What are the key principles in managing HIV infection?
First of all, there is no evidence that people infected with HIV can be cured by the currently available therapies. In fact, individuals who are treated for years and are repeatedly found to have no virus in their blood experience a prompt rebound in the number of viral particles when therapy is discontinued. The decision to start therapy must balance the risk versus the benefits of treatment. The risks of therapy include the short- and long-term side effects of the drugs, as well as the possibility that the virus will become resistant to the therapy which can limit options for future treatment.
A major reason that resistance develops is the patient’s failure to correctly follow the prescribed treatment, for example, if the patient is not taking the medications at the correct time. If virus remains detectable on any given regimen, resistance eventually will develop. With certain drugs, resistance may develop in a matter of weeks, such as with lamivudine (Epivir, 3TC), emtricitabine (Emtriva, FTC), the drugs in the class of nonnucleoside analogue reverse transcriptase inhibitors (NNRTI) such as nevirapine (Viramune, NVP), delavirdine (Rescriptor, DLV), and efavirenz (Sustiva, EFV), and the integrase inhibitor raltegravir (Isentress, RAL). Thus, if these drugs are used as part of a combination of drugs that does not suppress the viral load to undetectable levels, resistance will develop rapidly and the treatment will lose its effectiveness. In contrast, HIV becomes resistant to certain other drugs, such as zidovudine (Retrovir, AZT), stavudine (Zerit, D4T), and protease inhibitors (PIs), over months. In fact, for some Protease Inhibitors whose effects are enhanced by giving them in combination with the ritonavir (Norvir, RTV) to delay their clearance by the body, resistance appears to be markedly delayed. These drugs are discussed in more detail in subsequent sections, but it is important to note that when resistance develops to one drug, it often results in resistance to other related drugs of the same class, it is called cross-resistance. Nevertheless, HIV-infected individuals must realize that antiviral therapy can be and typically is very effective as long as drug resistance has not developed even in patients with very low CD4 count and high viral load.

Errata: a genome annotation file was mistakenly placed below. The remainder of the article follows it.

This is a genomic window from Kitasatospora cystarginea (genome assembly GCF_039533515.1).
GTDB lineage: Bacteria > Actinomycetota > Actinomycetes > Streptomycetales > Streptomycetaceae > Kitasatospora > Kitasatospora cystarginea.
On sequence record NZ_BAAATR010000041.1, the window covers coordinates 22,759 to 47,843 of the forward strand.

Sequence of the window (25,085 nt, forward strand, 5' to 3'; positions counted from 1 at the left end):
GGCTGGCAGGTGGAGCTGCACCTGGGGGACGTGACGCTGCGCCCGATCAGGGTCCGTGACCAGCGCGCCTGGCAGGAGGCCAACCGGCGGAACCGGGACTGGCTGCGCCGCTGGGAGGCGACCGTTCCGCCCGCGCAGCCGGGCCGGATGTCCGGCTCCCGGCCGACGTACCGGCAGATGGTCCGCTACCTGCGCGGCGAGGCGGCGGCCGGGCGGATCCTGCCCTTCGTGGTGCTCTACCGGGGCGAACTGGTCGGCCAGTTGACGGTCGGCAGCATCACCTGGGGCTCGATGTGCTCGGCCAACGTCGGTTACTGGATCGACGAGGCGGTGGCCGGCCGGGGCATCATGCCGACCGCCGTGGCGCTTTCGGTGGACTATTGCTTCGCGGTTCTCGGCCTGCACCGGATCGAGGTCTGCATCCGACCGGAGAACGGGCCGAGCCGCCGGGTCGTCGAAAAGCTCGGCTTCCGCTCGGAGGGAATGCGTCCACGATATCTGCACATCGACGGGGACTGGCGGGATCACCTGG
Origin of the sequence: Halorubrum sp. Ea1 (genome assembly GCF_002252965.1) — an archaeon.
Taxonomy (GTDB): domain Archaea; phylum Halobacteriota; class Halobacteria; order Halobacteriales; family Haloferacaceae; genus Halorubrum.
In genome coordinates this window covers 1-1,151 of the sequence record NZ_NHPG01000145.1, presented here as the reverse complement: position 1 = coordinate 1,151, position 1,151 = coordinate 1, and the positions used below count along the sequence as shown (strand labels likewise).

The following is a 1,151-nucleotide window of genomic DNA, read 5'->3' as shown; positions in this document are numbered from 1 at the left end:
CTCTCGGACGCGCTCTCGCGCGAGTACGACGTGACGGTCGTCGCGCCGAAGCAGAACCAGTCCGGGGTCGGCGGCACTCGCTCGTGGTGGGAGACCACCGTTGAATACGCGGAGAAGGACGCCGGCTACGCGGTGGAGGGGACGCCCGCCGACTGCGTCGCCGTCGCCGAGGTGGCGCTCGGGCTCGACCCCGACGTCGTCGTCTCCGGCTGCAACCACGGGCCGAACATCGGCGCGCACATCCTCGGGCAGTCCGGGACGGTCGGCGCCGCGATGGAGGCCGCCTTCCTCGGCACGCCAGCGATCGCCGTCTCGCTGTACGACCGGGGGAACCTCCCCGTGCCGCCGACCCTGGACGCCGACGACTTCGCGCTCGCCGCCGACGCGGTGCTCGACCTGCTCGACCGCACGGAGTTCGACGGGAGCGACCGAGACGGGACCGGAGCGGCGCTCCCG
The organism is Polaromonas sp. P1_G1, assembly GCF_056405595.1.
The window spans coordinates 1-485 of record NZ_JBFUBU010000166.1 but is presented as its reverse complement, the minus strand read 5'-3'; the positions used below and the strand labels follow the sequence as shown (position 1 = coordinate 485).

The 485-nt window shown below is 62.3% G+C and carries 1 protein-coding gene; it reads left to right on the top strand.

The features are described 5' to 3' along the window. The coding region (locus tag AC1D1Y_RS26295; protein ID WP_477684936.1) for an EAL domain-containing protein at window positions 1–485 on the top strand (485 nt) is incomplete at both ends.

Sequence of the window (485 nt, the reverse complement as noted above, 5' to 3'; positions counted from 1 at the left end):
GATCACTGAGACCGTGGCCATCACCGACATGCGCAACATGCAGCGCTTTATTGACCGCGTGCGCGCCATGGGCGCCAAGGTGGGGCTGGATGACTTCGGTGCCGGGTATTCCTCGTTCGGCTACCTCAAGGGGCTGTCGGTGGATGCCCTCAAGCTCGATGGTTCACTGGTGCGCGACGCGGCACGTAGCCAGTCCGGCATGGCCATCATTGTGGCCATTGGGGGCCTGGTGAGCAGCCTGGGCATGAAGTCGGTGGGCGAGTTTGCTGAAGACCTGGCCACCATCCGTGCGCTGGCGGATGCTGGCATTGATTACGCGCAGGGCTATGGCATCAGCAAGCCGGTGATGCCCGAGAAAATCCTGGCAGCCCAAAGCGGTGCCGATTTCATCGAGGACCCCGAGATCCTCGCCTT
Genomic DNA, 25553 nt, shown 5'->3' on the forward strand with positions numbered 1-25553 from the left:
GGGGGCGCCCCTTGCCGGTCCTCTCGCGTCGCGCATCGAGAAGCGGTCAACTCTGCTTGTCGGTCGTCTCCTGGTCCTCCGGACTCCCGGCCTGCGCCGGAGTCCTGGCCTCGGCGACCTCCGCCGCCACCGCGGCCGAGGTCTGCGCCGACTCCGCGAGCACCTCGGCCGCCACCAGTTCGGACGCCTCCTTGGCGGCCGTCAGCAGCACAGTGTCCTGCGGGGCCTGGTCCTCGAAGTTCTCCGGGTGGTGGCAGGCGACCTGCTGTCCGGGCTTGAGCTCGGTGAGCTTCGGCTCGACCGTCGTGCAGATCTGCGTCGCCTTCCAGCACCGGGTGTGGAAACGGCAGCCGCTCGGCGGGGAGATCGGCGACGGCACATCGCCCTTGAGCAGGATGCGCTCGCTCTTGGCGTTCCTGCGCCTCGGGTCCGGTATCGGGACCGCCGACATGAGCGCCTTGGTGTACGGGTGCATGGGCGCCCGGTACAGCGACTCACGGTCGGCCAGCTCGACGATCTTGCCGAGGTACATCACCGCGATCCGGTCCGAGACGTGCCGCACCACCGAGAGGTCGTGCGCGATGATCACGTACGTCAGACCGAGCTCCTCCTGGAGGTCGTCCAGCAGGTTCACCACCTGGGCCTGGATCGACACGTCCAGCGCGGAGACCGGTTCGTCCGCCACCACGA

Factors to consider before starting antiviral therapy:
One of the biggest questions related to the management of HIV disease is, when is the best time to start antiviral treatment. Clearly, therapy is appropriate for those with low CD4 cells (for example, <200 and even between 200 and 350 cells/mm3) as well as in those with even mild symptoms of disease such as oral thrush, chronic unexplained diarrhea, fever, weight loss, opportunistic infections, or dementia (for example, forgetfulness). For asymptomatic patients with CD4 cells greater than 350 cells/mm3 there is more uncertainty as to whether therapy should be routinely recommended. Specific considerations related to this issue are discussed below. Prior to initiating antiviral therapy, it should be strictly should be done to ensured that the patient is committed to the treatment, able to adhere to the regimen, and will be on regular follow up with his or her health-care provider to assess whether medications are tolerated and working.
When antiviral therapy should be started?
Guidelines for starting antiviral therapy have been proposed by panels of experts from several groups, including the DHHS and IAS-USA. For several years, these guidelines have recommended treating all patients who have symptoms of HIV infection as well as those who have CD4 cell counts of less than 350 cells /mm3. A recent study showed that those who started treatment with CD4 cells greater than 500 cells per mm3 actually were less likely to die than those who did not start treatment until their CD4 cells declined to less than 500 cells /mm3. In addition, there is increasing evidence that ongoing viral replication, even in the setting of high CD4 cells is associated with damage to the brain, kidneys, heart, and even liver. Along with these studies arguing for earlier treatment, there is growing evidence that currently used treatments are usually very well tolerated and effective in decreasing viral load. Guidelines will continue to change with time, but for now, the emphasis should be on doctors discussing with patients all of the potential risks and benefits of therapy and deciding when its best for each individual to start the antiviral therapy. Regardless, all agree that HIV is generally a slowly progressive disease, and therapy rarely needs to be started abruptly. Therefore, there usually is time for each patient to carefully consider options prior to starting treatment.
Before starting treatment, patients must be aware of the short- and long-term side effects of the drugs, including the fact that some long-term complications may not be known. Patients also need to realize that therapy is a long-term commitment and requires consistent adherence to the drugs. In addition, clinicians and patients should recognize that depression, feelings of isolation, substance abuse, and side effects of the antiviral drugs can all be associated with the failure to follow the treatment program.